# Why is this limit not zero?

1. Jun 19, 2013

### Numnum

1. The problem statement, all variables and given/known data

Why is the limit of $$ln(x)/arctan(x)$$ as x approaches 0 from the right, not zero?

2. Relevant equations

3. The attempt at a solution

I used L'hopital's rule and got zero. But question specifically states that is not the answer.

2. Jun 19, 2013

### jbunniii

$$\lim_{x \rightarrow 0^+} \ln(x) = -\infty$$
whereas
$$\lim_{x \rightarrow 0^+} \arctan(x) = 0$$
so L'Hopital's rule does not apply.

3. Jun 19, 2013

### HallsofIvy

Staff Emeritus
As jbunniii said, L'Hopital's rule does not apply here. Notice that If x= .000001, we have
$$\frac{ln(.000001)}{arctan(.000001)}= \frac{-13.8155}{.000001}= -13815510$$
not anywhere near 0!

4. Jun 19, 2013

### Numnum

Thank you!

But, that's all there is to it? I don't have to simplify anything? Just plug in values?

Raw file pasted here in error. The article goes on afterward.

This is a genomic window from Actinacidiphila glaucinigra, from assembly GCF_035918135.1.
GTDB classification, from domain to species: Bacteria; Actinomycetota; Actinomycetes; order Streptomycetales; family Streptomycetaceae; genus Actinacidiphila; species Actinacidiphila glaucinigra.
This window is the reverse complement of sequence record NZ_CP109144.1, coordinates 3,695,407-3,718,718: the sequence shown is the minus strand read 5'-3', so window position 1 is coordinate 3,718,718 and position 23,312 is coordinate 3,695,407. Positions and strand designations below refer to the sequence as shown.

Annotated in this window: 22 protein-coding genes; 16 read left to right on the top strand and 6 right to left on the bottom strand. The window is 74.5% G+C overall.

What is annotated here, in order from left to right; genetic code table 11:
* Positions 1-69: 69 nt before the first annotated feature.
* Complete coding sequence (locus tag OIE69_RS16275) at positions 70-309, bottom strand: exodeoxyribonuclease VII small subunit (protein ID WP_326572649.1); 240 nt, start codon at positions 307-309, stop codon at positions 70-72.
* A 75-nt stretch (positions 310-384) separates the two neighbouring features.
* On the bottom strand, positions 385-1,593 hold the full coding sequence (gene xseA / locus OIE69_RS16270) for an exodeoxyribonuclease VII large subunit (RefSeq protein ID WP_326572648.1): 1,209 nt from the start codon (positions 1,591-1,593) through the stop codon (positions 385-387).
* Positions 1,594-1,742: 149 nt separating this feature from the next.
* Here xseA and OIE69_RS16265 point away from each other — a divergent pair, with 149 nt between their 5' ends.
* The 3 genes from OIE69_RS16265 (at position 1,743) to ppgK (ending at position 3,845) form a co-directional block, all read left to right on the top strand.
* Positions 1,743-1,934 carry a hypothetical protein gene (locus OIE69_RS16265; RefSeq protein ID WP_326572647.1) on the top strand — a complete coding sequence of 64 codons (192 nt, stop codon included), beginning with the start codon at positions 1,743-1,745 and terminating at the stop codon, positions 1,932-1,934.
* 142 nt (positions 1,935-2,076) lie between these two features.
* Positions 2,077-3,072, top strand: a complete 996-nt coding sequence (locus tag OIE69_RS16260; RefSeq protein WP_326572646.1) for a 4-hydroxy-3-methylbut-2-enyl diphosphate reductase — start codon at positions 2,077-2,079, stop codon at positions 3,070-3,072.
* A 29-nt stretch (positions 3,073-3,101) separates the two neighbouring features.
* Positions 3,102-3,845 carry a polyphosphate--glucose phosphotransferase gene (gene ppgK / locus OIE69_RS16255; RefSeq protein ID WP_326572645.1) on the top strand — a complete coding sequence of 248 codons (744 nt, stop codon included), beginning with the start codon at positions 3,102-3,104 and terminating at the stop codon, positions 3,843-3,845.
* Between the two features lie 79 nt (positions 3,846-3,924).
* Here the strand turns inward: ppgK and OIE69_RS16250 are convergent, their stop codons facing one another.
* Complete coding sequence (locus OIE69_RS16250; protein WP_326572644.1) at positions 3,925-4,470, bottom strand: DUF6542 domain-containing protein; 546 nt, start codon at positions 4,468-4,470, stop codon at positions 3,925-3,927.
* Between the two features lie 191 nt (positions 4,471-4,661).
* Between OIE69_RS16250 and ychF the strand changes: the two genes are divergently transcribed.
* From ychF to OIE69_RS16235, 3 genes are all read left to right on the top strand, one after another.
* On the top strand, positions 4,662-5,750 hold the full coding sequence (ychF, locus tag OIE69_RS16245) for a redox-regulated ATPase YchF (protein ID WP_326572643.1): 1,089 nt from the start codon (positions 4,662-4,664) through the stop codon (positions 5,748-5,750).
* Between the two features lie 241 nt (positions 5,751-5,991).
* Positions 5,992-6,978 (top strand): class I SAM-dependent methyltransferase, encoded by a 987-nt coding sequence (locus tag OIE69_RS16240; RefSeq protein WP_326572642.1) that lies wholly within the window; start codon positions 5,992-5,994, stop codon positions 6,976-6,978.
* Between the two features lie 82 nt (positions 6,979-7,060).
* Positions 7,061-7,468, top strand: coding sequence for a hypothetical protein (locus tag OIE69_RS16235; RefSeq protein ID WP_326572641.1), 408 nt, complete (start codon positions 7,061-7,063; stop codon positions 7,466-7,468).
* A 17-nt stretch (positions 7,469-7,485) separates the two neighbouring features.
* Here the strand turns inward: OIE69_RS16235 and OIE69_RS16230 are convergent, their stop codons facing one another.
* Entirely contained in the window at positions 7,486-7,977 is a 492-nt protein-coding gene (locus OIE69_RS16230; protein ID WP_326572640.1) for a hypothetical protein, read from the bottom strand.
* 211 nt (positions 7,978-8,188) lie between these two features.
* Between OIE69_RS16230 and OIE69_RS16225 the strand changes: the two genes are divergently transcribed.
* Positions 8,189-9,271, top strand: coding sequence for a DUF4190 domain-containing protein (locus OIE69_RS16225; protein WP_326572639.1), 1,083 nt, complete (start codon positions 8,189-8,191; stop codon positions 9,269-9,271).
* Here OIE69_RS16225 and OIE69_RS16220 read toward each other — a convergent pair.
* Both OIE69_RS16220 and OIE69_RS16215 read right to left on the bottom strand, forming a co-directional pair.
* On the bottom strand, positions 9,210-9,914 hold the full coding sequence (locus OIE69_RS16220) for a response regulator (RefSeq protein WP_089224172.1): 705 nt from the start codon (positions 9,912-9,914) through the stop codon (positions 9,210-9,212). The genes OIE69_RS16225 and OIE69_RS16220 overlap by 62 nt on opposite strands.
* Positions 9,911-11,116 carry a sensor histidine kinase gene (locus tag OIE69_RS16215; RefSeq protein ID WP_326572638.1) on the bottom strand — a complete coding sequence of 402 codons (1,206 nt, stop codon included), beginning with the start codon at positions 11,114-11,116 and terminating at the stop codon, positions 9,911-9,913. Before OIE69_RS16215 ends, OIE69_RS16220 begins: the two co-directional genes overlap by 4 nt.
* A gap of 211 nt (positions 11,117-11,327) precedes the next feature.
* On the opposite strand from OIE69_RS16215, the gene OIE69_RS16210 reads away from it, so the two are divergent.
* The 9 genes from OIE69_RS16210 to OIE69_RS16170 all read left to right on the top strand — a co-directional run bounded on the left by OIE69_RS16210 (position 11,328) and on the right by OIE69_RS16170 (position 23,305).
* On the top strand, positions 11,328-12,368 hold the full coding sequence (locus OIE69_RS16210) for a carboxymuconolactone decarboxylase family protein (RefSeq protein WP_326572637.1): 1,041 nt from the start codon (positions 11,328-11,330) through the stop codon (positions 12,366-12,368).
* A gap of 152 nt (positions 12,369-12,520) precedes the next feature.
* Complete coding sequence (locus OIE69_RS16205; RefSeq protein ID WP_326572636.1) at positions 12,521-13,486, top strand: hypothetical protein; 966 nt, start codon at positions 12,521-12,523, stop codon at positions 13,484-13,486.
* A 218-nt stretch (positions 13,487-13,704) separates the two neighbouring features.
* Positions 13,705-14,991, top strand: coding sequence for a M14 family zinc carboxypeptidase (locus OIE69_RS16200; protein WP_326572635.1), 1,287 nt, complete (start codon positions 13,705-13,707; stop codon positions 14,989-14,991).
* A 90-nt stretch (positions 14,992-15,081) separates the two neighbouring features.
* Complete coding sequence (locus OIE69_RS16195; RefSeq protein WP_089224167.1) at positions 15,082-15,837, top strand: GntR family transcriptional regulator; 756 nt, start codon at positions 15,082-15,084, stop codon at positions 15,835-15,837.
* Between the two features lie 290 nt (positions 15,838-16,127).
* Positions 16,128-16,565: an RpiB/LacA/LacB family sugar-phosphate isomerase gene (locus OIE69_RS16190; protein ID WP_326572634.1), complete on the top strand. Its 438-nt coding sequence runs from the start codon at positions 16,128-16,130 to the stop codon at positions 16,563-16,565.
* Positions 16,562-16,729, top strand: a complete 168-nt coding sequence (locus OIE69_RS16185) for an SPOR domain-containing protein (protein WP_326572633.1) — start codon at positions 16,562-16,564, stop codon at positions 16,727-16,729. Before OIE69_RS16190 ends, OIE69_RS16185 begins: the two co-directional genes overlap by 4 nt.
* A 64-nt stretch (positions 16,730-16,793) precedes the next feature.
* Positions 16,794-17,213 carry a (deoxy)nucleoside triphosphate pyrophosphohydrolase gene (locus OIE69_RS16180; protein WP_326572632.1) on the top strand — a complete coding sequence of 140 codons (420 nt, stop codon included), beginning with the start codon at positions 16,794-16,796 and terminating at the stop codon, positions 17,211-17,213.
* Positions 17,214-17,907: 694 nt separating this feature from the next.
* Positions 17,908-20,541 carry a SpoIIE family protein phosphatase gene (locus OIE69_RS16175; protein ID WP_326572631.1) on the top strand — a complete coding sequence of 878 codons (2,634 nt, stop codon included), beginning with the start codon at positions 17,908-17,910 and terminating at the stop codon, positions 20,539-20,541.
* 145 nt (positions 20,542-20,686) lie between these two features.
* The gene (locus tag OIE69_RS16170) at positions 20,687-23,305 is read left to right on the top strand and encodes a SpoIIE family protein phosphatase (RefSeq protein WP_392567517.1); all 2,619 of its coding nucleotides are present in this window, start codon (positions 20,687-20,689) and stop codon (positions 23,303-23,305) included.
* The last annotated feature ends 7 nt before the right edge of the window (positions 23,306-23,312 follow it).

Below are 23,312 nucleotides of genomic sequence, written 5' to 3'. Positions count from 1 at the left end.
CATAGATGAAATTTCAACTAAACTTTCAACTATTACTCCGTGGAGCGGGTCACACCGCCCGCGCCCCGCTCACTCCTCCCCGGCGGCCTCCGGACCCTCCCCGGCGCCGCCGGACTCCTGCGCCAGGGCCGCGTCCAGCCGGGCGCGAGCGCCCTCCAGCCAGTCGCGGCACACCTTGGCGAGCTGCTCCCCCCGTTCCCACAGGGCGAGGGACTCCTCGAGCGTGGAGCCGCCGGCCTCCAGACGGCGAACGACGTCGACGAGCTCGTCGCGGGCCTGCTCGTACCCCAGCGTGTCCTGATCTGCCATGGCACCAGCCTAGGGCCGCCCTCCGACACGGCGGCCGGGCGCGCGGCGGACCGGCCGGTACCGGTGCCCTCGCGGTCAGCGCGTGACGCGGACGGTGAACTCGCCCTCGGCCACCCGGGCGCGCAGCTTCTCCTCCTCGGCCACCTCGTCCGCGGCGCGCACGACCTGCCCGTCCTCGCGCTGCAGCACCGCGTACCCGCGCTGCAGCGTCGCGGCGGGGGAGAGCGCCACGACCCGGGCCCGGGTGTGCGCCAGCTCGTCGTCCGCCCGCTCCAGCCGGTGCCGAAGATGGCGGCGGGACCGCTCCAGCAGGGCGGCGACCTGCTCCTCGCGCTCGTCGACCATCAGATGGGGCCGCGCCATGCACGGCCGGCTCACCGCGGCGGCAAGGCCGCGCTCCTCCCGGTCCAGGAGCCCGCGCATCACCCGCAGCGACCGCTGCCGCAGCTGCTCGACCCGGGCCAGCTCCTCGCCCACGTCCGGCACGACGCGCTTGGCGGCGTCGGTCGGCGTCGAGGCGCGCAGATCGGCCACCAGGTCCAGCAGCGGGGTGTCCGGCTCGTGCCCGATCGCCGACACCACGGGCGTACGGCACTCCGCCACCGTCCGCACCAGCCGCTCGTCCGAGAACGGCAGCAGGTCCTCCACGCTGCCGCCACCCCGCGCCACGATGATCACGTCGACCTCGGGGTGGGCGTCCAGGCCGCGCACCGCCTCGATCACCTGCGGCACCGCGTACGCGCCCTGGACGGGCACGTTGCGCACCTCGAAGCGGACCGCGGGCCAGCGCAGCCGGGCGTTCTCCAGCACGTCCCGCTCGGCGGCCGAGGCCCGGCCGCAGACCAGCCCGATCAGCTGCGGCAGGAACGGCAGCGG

5. Jun 19, 2013

### HallsofIvy

Staff Emeritus
No, I didn't say that. In order to prove that a limit is a specific number you have to prove that it gets arbitrarily close to that number. My point was that for x very close to 0, the function value is very far away from 0. It is theoretically possible that a function would turn from being around -13 million at x= .000001 to 0 at x= 0, but that would be a very strange function!

6. Jun 19, 2013

### haruspex

It's so obviously unbounded that it's rather a strange question. Are you sure you've stated it correctly?